Malaria vaccine by 2012?
There were many news reports on the apparent success of an experimental malaria vaccine called Mosquirix that was administered to infants.
A clinical trial in Mozambique of 214 infants aged 10 to 18 weeks found the vaccine was safe and reduced new infections by 65 percent over a three-month period after treatment. Clinical illness was cut by 35 percent over six months, reported Reuters.
Big pharmaceutical multinationals have come in heavy criticism by non-governmental organizations in recent years for spending bucketloads of money researching drugs for nuisances like impotence but relatively little on several tropical diseases that kill people in poorer countries.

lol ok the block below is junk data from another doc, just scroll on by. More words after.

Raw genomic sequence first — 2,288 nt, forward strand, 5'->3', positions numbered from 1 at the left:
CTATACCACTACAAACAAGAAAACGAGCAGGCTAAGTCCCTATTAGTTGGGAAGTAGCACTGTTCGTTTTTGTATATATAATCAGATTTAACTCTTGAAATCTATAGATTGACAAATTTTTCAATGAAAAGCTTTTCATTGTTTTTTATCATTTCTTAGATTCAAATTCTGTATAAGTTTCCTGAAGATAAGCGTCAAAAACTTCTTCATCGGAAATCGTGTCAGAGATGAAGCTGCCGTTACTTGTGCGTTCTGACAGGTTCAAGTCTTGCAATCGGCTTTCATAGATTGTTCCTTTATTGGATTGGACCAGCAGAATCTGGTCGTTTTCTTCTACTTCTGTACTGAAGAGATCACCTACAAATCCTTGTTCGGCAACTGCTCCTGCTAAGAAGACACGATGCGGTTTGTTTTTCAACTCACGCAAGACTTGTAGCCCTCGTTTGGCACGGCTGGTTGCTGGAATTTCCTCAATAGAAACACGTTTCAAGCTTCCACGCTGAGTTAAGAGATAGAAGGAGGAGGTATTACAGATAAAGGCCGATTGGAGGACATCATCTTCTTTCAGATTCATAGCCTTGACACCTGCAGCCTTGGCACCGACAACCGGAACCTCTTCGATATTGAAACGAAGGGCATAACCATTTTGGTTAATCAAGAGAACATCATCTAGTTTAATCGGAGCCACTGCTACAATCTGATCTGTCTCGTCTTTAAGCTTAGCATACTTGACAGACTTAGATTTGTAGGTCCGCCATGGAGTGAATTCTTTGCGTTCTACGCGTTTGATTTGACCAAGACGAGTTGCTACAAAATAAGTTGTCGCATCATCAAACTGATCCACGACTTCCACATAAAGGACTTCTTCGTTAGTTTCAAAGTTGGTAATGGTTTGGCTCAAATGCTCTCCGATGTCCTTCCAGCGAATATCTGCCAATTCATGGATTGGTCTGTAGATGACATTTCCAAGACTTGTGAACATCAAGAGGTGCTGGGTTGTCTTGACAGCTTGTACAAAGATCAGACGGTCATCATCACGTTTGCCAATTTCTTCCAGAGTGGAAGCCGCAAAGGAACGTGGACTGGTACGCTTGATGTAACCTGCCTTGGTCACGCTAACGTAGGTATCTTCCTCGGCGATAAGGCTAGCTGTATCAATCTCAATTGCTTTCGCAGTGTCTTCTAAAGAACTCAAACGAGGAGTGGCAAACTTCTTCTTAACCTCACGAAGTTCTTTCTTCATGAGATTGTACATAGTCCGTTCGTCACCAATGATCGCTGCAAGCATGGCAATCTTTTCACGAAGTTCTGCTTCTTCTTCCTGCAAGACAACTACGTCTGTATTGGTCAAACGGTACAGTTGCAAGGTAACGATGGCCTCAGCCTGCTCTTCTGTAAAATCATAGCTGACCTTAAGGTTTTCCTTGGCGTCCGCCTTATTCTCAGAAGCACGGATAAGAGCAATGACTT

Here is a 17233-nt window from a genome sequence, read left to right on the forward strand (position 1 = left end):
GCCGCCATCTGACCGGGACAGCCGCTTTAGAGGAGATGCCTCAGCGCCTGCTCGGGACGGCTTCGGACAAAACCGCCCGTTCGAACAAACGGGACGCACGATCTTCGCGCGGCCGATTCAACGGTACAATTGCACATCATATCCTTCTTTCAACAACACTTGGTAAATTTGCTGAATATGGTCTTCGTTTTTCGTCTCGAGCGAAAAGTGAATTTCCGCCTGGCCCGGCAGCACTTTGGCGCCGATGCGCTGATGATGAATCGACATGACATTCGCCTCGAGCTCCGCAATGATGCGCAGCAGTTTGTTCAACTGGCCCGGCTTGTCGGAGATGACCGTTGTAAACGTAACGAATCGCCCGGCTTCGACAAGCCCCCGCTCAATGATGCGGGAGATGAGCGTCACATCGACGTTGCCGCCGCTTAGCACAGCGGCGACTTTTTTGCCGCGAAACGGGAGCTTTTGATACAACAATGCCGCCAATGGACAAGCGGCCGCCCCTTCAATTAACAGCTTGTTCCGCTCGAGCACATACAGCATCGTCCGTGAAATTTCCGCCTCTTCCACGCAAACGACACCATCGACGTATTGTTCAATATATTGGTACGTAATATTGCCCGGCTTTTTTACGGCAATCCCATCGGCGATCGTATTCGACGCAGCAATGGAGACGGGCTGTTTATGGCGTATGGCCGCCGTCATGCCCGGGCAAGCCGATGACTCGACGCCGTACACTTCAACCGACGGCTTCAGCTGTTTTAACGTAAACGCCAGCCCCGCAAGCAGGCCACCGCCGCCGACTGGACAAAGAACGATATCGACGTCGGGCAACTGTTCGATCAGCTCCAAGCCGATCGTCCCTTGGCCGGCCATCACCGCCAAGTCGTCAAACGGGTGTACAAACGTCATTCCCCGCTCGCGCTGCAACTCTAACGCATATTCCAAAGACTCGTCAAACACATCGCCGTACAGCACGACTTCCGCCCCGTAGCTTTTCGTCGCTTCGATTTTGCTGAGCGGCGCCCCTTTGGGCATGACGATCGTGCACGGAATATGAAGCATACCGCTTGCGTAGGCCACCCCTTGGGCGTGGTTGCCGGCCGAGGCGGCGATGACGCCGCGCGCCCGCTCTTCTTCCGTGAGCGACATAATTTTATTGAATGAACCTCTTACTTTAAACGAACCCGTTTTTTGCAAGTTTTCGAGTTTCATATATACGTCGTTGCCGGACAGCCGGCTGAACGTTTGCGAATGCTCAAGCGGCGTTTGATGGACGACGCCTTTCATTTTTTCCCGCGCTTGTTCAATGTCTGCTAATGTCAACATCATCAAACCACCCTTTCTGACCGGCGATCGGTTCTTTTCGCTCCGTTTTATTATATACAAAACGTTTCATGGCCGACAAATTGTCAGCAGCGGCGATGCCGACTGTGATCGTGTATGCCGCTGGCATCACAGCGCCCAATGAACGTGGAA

Perhaps in response to this public pressure, Mosquirix's producer, GlaxoSmithKline, has spent some $300 million developing the drug and expects to spend as much as another $100 million in the future.
Glaxo has promised to sell Mosquirix at low prices in developing countries. The exact price will be negotiated with purchasers, who are likely to be multilateral groups who would cover the cost on behalf of countries where malaria is endemic.